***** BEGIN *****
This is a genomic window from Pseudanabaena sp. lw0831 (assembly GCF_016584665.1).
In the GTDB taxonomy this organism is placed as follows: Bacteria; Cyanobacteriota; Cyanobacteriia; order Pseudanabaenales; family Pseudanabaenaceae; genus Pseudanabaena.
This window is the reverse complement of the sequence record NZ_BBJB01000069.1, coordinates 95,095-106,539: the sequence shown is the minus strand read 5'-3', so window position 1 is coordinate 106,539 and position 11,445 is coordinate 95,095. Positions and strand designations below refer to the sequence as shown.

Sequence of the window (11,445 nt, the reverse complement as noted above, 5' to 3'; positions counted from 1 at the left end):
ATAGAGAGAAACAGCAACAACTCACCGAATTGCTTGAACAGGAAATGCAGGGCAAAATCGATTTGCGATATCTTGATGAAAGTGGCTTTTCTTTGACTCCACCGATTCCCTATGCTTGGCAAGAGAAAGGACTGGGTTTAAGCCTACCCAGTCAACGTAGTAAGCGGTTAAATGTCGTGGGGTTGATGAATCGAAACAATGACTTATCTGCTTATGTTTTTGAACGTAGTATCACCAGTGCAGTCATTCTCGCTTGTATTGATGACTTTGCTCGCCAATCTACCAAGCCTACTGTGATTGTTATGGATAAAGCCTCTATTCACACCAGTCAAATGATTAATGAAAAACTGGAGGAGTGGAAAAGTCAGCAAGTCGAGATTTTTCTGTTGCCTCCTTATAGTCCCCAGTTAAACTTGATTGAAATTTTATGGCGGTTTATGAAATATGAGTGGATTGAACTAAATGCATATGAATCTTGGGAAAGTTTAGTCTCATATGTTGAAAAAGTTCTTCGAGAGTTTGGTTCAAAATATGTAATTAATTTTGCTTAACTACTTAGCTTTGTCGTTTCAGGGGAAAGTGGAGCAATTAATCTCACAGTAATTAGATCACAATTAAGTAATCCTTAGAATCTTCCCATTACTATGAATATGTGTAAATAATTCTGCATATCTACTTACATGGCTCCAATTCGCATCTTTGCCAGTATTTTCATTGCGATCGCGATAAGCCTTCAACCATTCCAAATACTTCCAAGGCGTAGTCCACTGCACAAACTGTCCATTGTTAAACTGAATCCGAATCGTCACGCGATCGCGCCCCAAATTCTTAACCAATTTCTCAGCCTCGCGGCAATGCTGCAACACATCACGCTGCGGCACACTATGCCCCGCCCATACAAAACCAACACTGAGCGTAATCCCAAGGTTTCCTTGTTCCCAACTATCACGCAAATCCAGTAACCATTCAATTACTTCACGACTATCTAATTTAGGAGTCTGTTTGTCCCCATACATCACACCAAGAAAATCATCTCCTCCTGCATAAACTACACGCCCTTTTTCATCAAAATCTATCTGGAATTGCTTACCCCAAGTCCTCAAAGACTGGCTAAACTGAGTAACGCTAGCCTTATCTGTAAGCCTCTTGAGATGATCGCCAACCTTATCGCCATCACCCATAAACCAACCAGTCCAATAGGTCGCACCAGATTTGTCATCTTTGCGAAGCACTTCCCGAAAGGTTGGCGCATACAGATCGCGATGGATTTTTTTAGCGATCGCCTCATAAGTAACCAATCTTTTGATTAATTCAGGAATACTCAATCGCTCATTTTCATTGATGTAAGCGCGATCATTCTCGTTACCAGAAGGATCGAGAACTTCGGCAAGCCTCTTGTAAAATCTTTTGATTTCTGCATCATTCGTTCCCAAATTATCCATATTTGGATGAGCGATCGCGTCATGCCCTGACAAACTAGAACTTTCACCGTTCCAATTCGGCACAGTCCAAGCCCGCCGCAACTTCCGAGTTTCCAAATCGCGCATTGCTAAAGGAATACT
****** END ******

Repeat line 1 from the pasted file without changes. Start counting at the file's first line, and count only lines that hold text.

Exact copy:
This is a genomic window from Pseudanabaena sp. lw0831 (assembly GCF_016584665.1).